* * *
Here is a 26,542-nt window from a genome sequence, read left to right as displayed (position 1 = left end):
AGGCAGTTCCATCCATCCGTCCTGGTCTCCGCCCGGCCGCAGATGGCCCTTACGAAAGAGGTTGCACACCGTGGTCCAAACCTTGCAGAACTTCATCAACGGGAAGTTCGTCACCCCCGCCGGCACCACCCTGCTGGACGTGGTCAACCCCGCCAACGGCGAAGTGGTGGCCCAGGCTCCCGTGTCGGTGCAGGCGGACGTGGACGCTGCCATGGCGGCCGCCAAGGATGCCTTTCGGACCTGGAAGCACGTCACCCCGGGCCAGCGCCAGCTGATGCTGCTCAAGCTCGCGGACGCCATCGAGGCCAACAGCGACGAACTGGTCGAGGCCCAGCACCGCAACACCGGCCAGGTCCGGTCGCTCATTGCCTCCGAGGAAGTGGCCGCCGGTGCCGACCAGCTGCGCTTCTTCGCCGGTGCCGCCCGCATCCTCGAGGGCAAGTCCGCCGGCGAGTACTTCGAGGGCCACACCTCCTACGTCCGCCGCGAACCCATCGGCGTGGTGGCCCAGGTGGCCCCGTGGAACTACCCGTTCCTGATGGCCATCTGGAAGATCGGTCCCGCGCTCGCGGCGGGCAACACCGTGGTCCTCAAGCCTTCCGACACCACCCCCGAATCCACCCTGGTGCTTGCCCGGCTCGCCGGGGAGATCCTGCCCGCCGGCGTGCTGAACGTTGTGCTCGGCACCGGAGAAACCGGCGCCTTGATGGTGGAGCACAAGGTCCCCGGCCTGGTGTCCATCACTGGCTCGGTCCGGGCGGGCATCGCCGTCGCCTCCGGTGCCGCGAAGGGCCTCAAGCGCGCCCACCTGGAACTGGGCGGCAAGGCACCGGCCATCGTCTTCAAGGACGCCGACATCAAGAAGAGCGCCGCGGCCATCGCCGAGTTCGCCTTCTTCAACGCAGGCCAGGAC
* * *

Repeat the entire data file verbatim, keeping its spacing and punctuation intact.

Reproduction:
Here is a 26,542-nt window from a genome sequence, read left to right as displayed (position 1 = left end):
AGGCAGTTCCATCCATCCGTCCTGGTCTCCGCCCGGCCGCAGATGGCCCTTACGAAAGAGGTTGCACACCGTGGTCCAAACCTTGCAGAACTTCATCAACGGGAAGTTCGTCACCCCCGCCGGCACCACCCTGCTGGACGTGGTCAACCCCGCCAACGGCGAAGTGGTGGCCCAGGCTCCCGTGTCGGTGCAGGCGGACGTGGACGCTGCCATGGCGGCCGCCAAGGATGCCTTTCGGACCTGGAAGCACGTCACCCCGGGCCAGCGCCAGCTGATGCTGCTCAAGCTCGCGGACGCCATCGAGGCCAACAGCGACGAACTGGTCGAGGCCCAGCACCGCAACACCGGCCAGGTCCGGTCGCTCATTGCCTCCGAGGAAGTGGCCGCCGGTGCCGACCAGCTGCGCTTCTTCGCCGGTGCCGCCCGCATCCTCGAGGGCAAGTCCGCCGGCGAGTACTTCGAGGGCCACACCTCCTACGTCCGCCGCGAACCCATCGGCGTGGTGGCCCAGGTGGCCCCGTGGAACTACCCGTTCCTGATGGCCATCTGGAAGATCGGTCCCGCGCTCGCGGCGGGCAACACCGTGGTCCTCAAGCCTTCCGACACCACCCCCGAATCCACCCTGGTGCTTGCCCGGCTCGCCGGGGAGATCCTGCCCGCCGGCGTGCTGAACGTTGTGCTCGGCACCGGAGAAACCGGCGCCTTGATGGTGGAGCACAAGGTCCCCGGCCTGGTGTCCATCACTGGCTCGGTCCGGGCGGGCATCGCCGTCGCCTCCGGTGCCGCGAAGGGCCTCAAGCGCGCCCACCTGGAACTGGGCGGCAAGGCACCGGCCATCGTCTTCAAGGACGCCGACATCAAGAAGAGCGCCGCGGCCATCGCCGAGTTCGCCTTCTTCAACGCAGGCCAGGAC